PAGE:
According to U.S. Pat. No. 2,190,226, more particularly the embodiment shown in FIG. 5, chocolate is introduced by spraying through an annular nozzle into the interstices between veins of ice cream produced by extrusion through a ring-shaped nozzle provided with radially arranged slot dies, the whole is made to converge by gravity into a vertical flow in a funnel and is then discharged under pressure into an elbow tube which produces flakes of chocolate uniformly distributed within the ice cream mass. The object of this arrangement is to solidify the chocolate in the form of thin separate particles on contact with the ice cream and to mix these particles uniformly with the mass of ice cream.

These last two processes do not provide the required result. This is because the texture obtained is not the same as that which would be obtained if the thin layers of chocolate were to form substantially continuous flakes. It has in effect been found that it was a really pleasant sensation to chew through thin, contrasting and clearly discernible layers of soft material and crispy material.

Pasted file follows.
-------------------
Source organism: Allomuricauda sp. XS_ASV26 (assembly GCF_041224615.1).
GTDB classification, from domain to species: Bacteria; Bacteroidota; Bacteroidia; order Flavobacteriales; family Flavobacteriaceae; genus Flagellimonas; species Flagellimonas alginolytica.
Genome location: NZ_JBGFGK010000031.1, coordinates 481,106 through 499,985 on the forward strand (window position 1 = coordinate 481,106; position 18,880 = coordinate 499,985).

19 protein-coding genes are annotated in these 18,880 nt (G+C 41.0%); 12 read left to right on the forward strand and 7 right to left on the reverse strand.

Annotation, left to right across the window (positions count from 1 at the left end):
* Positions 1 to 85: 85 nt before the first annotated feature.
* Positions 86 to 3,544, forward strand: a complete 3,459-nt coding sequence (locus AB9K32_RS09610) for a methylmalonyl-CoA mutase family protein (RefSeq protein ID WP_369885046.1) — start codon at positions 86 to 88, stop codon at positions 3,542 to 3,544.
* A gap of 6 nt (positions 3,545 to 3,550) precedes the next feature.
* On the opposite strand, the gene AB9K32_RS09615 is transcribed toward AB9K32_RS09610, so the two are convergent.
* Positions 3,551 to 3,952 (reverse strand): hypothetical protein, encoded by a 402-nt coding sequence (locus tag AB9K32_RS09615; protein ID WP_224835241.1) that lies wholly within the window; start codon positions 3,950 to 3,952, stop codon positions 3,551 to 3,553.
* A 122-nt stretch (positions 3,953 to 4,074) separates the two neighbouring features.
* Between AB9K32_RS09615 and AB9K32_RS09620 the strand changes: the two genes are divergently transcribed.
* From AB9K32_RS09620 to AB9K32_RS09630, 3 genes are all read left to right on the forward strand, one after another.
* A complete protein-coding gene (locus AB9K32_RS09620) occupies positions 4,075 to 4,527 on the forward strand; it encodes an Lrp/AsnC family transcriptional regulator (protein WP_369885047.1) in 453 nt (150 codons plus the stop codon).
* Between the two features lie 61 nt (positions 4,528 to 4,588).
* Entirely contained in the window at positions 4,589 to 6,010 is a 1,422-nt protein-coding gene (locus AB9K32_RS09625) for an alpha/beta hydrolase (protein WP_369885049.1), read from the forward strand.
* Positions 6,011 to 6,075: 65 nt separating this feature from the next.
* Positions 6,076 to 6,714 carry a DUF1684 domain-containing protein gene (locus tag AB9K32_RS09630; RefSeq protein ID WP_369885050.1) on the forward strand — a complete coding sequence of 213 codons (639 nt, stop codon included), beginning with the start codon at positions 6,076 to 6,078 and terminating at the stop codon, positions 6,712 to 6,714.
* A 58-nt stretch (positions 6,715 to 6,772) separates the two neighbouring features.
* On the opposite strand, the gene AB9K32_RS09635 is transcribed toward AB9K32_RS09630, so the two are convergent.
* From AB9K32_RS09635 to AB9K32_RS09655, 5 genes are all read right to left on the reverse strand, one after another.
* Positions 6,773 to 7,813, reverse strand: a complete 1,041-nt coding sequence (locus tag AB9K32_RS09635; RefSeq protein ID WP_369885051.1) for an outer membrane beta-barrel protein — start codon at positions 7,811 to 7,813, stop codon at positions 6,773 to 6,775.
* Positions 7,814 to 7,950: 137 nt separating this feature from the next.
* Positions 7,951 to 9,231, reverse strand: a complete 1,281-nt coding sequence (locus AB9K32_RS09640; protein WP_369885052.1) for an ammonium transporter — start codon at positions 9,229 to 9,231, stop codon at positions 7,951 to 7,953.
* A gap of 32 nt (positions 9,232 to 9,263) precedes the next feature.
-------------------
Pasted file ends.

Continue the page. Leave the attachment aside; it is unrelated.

SUMMARY OF THE INVENTION

The problem addressed by the present invention was to provide an aerated dessert article of the above-described type containing a large quantity of flakes of crispy composition arranged transversely in the form of substantially continuous ribbons by a process and a simple apparatus suitable for high-output production.

The process according to the present invention comprises extruding an aerated ice composition into a vertically descending helix rotating about a vertical axis and having spaced flights which define passages therebetween in the helix, spraying a second composition selected from the group consisting of fat-based, water-based and sugar-containing compositions into passages of the rotating helix, and depositing the sprayed helix so that a layered product having alternating layers of aerated ice composition an second composition is formed. In one embodiment, the aerated ice composition is extruded through a rotating nozzle positioned above a support and the second composition is sprayed onto the helix through a fixed nozzle positioned between the rotating nozzle and the support.